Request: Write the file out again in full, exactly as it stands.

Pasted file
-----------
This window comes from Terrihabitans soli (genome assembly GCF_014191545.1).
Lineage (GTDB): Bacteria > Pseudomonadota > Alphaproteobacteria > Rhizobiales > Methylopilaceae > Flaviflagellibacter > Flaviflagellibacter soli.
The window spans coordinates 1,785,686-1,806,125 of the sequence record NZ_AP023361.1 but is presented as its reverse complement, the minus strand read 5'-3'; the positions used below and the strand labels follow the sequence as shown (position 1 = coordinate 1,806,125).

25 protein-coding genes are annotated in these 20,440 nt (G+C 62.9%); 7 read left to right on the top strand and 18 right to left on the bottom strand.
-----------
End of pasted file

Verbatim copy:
This window comes from Terrihabitans soli (genome assembly GCF_014191545.1).
Lineage (GTDB): Bacteria > Pseudomonadota > Alphaproteobacteria > Rhizobiales > Methylopilaceae > Flaviflagellibacter > Flaviflagellibacter soli.
The window spans coordinates 1,785,686-1,806,125 of the sequence record NZ_AP023361.1 but is presented as its reverse complement, the minus strand read 5'-3'; the positions used below and the strand labels follow the sequence as shown (position 1 = coordinate 1,806,125).

25 protein-coding genes are annotated in these 20,440 nt (G+C 62.9%); 7 read left to right on the top strand and 18 right to left on the bottom strand.